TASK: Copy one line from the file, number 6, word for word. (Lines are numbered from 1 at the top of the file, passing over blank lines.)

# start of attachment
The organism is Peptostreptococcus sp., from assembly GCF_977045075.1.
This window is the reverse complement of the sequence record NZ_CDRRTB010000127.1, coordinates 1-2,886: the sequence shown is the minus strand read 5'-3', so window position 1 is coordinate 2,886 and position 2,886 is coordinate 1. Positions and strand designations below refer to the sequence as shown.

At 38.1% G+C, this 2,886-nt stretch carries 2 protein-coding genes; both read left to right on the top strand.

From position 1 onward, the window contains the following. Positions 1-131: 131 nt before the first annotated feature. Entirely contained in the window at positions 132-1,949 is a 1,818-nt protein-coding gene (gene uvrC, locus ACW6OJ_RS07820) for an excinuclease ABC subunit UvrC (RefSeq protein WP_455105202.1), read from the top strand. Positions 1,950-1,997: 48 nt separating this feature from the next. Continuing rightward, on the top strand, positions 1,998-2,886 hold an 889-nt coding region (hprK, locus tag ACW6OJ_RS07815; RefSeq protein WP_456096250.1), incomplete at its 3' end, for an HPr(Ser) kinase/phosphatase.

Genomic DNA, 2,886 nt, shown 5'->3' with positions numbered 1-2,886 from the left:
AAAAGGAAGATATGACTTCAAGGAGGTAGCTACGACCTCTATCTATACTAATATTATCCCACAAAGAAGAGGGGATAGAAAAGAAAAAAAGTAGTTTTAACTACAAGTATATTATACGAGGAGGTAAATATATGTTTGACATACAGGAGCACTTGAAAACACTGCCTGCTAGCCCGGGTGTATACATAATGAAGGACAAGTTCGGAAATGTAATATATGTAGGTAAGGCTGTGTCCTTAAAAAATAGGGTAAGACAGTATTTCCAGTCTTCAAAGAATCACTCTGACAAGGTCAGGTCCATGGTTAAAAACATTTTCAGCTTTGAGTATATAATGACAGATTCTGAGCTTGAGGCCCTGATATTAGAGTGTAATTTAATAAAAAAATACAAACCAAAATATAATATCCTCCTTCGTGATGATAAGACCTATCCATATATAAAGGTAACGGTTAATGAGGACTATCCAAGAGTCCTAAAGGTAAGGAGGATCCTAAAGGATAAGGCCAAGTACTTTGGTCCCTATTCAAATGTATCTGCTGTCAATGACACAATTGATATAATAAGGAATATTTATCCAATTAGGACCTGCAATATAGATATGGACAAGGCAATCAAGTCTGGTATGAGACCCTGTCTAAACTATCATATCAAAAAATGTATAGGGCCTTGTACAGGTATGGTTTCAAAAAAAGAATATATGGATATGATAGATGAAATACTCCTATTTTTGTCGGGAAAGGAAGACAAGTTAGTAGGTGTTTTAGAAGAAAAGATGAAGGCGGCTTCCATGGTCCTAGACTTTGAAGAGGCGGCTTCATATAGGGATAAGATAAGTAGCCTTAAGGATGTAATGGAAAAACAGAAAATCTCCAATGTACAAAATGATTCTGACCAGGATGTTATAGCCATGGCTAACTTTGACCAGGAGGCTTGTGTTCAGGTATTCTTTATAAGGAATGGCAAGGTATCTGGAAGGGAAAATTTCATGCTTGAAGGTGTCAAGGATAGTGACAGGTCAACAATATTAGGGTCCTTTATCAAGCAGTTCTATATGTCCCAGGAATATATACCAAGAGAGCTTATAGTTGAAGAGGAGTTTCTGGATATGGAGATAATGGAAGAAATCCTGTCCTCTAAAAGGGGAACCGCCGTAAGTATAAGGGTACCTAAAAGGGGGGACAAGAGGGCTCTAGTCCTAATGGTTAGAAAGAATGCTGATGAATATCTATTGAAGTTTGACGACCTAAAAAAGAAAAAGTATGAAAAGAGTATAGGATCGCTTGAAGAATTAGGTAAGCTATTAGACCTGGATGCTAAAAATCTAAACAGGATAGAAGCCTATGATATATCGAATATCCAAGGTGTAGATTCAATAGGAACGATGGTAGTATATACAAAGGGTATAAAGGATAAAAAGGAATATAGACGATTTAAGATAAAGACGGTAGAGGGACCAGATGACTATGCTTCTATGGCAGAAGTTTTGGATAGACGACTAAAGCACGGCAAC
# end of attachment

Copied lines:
AAAAGGAAGATATGACTTCAAGGAGGTAGCTACGACCTCTATCTATACTAATATTATCCCACAAAGAAGAGGGGATAGAAAAGAAAAAAAGTAGTTTTAACTACAAGTATATTATACGAGGAGGTAAATATATGTTTGACATACAGGAGCACTTGAAAACACTGCCTGCTAGCCCGGGTGTATACATAATGAAGGACAAGTTCGGAAATGTAATATATGTAGGTAAGGCTGTGTCCTTAAAAAATAGGGTAAGACAGTATTTCCAGTCTTCAAAGAATCACTCTGACAAGGTCAGGTCCATGGTTAAAAACATTTTCAGCTTTGAGTATATAATGACAGATTCTGAGCTTGAGGCCCTGATATTAGAGTGTAATTTAATAAAAAAATACAAACCAAAATATAATATCCTCCTTCGTGATGATAAGACCTATCCATATATAAAGGTAACGGTTAATGAGGACTATCCAAGAGTCCTAAAGGTAAGGAGGATCCTAAAGGATAAGGCCAAGTACTTTGGTCCCTATTCAAATGTATCTGCTGTCAATGACACAATTGATATAATAAGGAATATTTATCCAATTAGGACCTGCAATATAGATATGGACAAGGCAATCAAGTCTGGTATGAGACCCTGTCTAAACTATCATATCAAAAAATGTATAGGGCCTTGTACAGGTATGGTTTCAAAAAAAGAATATATGGATATGATAGATGAAATACTCCTATTTTTGTCGGGAAAGGAAGACAAGTTAGTAGGTGTTTTAGAAGAAAAGATGAAGGCGGCTTCCATGGTCCTAGACTTTGAAGAGGCGGCTTCATATAGGGATAAGATAAGTAGCCTTAAGGATGTAATGGAAAAACAGAAAATCTCCAATGTACAAAATGATTCTGACCAGGATGTTATAGCCATGGCTAACTTTGACCAGGAGGCTTGTGTTCAGGTATTCTTTATAAGGAATGGCAAGGTATCTGGAAGGGAAAATTTCATGCTTGAAGGTGTCAAGGATAGTGACAGGTCAACAATATTAGGGTCCTTTATCAAGCAGTTCTATATGTCCCAGGAATATATACCAAGAGAGCTTATAGTTGAAGAGGAGTTTCTGGATATGGAGATAATGGAAGAAATCCTGTCCTCTAAAAGGGGAACCGCCGTAAGTATAAGGGTACCTAAAAGGGGGGACAAGAGGGCTCTAGTCCTAATGGTTAGAAAGAATGCTGATGAATATCTATTGAAGTTTGACGACCTAAAAAAGAAAAAGTATGAAAAGAGTATAGGATCGCTTGAAGAATTAGGTAAGCTATTAGACCTGGATGCTAAAAATCTAAACAGGATAGAAGCCTATGATATATCGAATATCCAAGGTGTAGATTCAATAGGAACGATGGTAGTATATACAAAGGGTATAAAGGATAAAAAGGAATATAGACGATTTAAGATAAAGACGGTAGAGGGACCAGATGACTATGCTTCTATGGCAGAAGTTTTGGATAGACGACTAAAGCACGGCAAC